Many of todayʼs pressing political and social problems can be better understood with more knowledge about the religious practices that undergird them. By exploring the public and private concerns that religions engage — for example, the nature of community and solitude, suffering and death, good and evil — students will discover new ways of interpreting the complex world in which they live. As students venture into the religions of Asia, the Middle East, Africa, the Americas, and Europe, they will learn about behaviors, doctrines, values, rituals, texts, and forms of community. Students will also discover much about conflict and accord within and between religions, as well as between religious and secular perspectives.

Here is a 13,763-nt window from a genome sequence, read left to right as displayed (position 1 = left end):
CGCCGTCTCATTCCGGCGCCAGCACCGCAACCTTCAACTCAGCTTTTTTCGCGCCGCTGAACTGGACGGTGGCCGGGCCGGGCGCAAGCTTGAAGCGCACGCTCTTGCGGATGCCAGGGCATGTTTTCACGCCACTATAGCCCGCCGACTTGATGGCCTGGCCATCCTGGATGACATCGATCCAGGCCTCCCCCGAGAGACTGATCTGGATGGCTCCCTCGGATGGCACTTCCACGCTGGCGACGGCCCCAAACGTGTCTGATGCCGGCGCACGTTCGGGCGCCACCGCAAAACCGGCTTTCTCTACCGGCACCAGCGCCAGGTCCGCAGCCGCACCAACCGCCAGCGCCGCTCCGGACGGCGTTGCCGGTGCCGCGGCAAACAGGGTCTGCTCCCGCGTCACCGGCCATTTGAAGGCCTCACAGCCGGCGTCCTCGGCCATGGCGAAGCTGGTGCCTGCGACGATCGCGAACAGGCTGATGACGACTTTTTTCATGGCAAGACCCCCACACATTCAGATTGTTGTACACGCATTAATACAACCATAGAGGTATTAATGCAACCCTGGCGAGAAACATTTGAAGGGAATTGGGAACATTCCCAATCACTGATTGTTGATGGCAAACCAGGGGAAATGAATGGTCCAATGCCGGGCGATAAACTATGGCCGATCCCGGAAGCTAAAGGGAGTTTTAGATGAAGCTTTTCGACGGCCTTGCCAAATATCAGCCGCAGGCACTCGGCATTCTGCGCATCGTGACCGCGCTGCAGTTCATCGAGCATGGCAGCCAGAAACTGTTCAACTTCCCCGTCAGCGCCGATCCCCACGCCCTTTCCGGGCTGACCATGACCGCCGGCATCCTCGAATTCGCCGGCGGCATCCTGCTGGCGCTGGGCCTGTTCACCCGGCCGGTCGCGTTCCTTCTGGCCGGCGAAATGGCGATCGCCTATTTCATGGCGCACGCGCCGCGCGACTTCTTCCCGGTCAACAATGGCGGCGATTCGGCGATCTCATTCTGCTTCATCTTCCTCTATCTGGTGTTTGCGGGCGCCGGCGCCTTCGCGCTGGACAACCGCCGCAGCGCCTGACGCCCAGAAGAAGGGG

The Department of Religion offers students a broad range of course options in recognition of the variety of academic approaches to the study of religion, including courses that engage the category of religion through textual analysis, sociology, historical studies, ethnography, material and popular culture studies, and philosophy, among others. In addition, department faculty participate in many of the college's multidisciplinary programs, including Africana Studies, American Studies, Asian Studies, Environmental Studies, Jewish Studies, and Medieval and Renaissance Studies, and students are encouraged to take advantage of the resources available in these and other programs.